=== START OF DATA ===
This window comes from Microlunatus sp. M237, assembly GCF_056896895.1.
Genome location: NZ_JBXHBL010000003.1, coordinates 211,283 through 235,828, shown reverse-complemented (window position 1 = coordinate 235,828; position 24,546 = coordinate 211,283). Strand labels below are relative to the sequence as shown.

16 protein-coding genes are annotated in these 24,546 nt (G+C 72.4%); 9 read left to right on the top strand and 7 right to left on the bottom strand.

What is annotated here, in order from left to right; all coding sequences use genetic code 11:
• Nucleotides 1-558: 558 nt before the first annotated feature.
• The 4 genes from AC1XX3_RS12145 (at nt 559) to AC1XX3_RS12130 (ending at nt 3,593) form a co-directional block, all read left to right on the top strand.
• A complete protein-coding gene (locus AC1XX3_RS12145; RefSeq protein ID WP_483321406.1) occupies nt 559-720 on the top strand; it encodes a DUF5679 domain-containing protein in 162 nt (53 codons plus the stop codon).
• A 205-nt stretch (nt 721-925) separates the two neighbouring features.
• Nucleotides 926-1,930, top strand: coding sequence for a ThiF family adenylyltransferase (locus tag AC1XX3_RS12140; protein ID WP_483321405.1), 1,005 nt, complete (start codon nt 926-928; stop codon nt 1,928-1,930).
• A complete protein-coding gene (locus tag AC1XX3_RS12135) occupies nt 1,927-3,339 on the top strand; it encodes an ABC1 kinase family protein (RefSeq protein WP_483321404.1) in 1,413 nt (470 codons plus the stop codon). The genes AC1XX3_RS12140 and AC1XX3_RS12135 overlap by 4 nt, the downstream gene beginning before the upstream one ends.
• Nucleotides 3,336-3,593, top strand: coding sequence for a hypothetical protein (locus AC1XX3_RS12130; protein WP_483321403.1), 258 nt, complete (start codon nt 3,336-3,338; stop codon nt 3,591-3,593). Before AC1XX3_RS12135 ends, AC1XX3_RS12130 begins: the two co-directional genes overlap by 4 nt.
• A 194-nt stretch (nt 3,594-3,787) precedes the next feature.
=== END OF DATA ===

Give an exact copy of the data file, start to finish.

This window comes from Microlunatus sp. M237, assembly GCF_056896895.1.
Genome location: NZ_JBXHBL010000003.1, coordinates 211,283 through 235,828, shown reverse-complemented (window position 1 = coordinate 235,828; position 24,546 = coordinate 211,283). Strand labels below are relative to the sequence as shown.

16 protein-coding genes are annotated in these 24,546 nt (G+C 72.4%); 9 read left to right on the top strand and 7 right to left on the bottom strand.

What is annotated here, in order from left to right; all coding sequences use genetic code 11:
• Nucleotides 1-558: 558 nt before the first annotated feature.
• The 4 genes from AC1XX3_RS12145 (at nt 559) to AC1XX3_RS12130 (ending at nt 3,593) form a co-directional block, all read left to right on the top strand.
• A complete protein-coding gene (locus AC1XX3_RS12145; RefSeq protein ID WP_483321406.1) occupies nt 559-720 on the top strand; it encodes a DUF5679 domain-containing protein in 162 nt (53 codons plus the stop codon).
• A 205-nt stretch (nt 721-925) separates the two neighbouring features.
• Nucleotides 926-1,930, top strand: coding sequence for a ThiF family adenylyltransferase (locus tag AC1XX3_RS12140; protein ID WP_483321405.1), 1,005 nt, complete (start codon nt 926-928; stop codon nt 1,928-1,930).
• A complete protein-coding gene (locus tag AC1XX3_RS12135) occupies nt 1,927-3,339 on the top strand; it encodes an ABC1 kinase family protein (RefSeq protein WP_483321404.1) in 1,413 nt (470 codons plus the stop codon). The genes AC1XX3_RS12140 and AC1XX3_RS12135 overlap by 4 nt, the downstream gene beginning before the upstream one ends.
• Nucleotides 3,336-3,593, top strand: coding sequence for a hypothetical protein (locus AC1XX3_RS12130; protein WP_483321403.1), 258 nt, complete (start codon nt 3,336-3,338; stop codon nt 3,591-3,593). Before AC1XX3_RS12135 ends, AC1XX3_RS12130 begins: the two co-directional genes overlap by 4 nt.
• A 194-nt stretch (nt 3,594-3,787) precedes the next feature.